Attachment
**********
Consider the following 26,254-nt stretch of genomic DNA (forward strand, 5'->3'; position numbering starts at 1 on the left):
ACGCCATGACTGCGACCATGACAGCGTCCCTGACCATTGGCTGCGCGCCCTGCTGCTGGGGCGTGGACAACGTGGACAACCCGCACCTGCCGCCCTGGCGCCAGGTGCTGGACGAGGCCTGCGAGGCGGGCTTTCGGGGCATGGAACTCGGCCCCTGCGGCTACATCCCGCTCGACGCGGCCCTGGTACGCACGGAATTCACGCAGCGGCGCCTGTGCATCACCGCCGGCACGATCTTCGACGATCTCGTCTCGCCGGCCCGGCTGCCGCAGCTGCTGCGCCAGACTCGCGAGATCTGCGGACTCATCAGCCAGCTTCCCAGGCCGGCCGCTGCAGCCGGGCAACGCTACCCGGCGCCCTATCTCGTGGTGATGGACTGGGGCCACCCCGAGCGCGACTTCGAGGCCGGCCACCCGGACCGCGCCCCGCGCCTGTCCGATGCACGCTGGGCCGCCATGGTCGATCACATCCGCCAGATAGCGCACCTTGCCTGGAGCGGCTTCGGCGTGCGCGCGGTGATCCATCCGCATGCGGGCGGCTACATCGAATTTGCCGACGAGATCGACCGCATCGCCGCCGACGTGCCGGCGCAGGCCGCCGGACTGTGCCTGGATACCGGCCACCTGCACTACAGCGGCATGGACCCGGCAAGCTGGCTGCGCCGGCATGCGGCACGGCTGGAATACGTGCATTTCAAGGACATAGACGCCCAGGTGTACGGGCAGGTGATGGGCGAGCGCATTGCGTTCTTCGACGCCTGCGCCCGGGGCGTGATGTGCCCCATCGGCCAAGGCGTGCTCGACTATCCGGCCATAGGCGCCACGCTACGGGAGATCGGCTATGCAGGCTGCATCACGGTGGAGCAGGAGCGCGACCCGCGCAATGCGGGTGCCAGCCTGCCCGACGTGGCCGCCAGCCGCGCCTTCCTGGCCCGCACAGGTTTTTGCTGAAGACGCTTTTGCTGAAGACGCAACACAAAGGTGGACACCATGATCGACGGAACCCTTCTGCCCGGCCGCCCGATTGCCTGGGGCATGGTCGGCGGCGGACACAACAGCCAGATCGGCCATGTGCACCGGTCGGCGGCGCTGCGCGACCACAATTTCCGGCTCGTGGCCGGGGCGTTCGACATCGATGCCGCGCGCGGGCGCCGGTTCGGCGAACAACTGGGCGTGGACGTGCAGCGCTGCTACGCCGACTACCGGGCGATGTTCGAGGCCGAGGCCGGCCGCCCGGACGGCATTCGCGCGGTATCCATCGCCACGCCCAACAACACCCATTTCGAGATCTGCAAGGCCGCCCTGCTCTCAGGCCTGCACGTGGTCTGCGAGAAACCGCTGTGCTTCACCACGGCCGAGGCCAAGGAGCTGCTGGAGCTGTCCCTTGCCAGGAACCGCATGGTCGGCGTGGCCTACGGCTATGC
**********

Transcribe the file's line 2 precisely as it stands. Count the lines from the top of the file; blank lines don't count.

ACGCCATGACTGCGACCATGACAGCGTCCCTGACCATTGGCTGCGCGCCCTGCTGCTGGGGCGTGGACAACGTGGACAACCCGCACCTGCCGCCCTGGCGCCAGGTGCTGGACGAGGCCTGCGAGGCGGGCTTTCGGGGCATGGAACTCGGCCCCTGCGGCTACATCCCGCTCGACGCGGCCCTGGTACGCACGGAATTCACGCAGCGGCGCCTGTGCATCACCGCCGGCACGATCTTCGACGATCTCGTCTCGCCGGCCCGGCTGCCGCAGCTGCTGCGCCAGACTCGCGAGATCTGCGGACTCATCAGCCAGCTTCCCAGGCCGGCCGCTGCAGCCGGGCAACGCTACCCGGCGCCCTATCTCGTGGTGATGGACTGGGGCCACCCCGAGCGCGACTTCGAGGCCGGCCACCCGGACCGCGCCCCGCGCCTGTCCGATGCACGCTGGGCCGCCATGGTCGATCACATCCGCCAGATAGCGCACCTTGCCTGGAGCGGCTTCGGCGTGCGCGCGGTGATCCATCCGCATGCGGGCGGCTACATCGAATTTGCCGACGAGATCGACCGCATCGCCGCCGACGTGCCGGCGCAGGCCGCCGGACTGTGCCTGGATACCGGCCACCTGCACTACAGCGGCATGGACCCGGCAAGCTGGCTGCGCCGGCATGCGGCACGGCTGGAATACGTGCATTTCAAGGACATAGACGCCCAGGTGTACGGGCAGGTGATGGGCGAGCGCATTGCGTTCTTCGACGCCTGCGCCCGGGGCGTGATGTGCCCCATCGGCCAAGGCGTGCTCGACTATCCGGCCATAGGCGCCACGCTACGGGAGATCGGCTATGCAGGCTGCATCACGGTGGAGCAGGAGCGCGACCCGCGCAATGCGGGTGCCAGCCTGCCCGACGTGGCCGCCAGCCGCGCCTTCCTGGCCCGCACAGGTTTTTGCTGAAGACGCTTTTGCTGAAGACGCAACACAAAGGTGGACACCATGATCGACGGAACCCTTCTGCCCGGCCGCCCGATTGCCTGGGGCATGGTCGGCGGCGGACACAACAGCCAGATCGGCCATGTGCACCGGTCGGCGGCGCTGCGCGACCACAATTTCCGGCTCGTGGCCGGGGCGTTCGACATCGATGCCGCGCGCGGGCGCCGGTTCGGCGAACAACTGGGCGTGGACGTGCAGCGCTGCTACGCCGACTACCGGGCGATGTTCGAGGCCGAGGCCGGCCGCCCGGACGGCATTCGCGCGGTATCCATCGCCACGCCCAACAACACCCATTTCGAGATCTGCAAGGCCGCCCTGCTCTCAGGCCTGCACGTGGTCTGCGAGAAACCGCTGTGCTTCACCACGGCCGAGGCCAAGGAGCTGCTGGAGCTGTCCCTTGCCAGGAACCGCATGGTCGGCGTGGCCTACGGCTATGC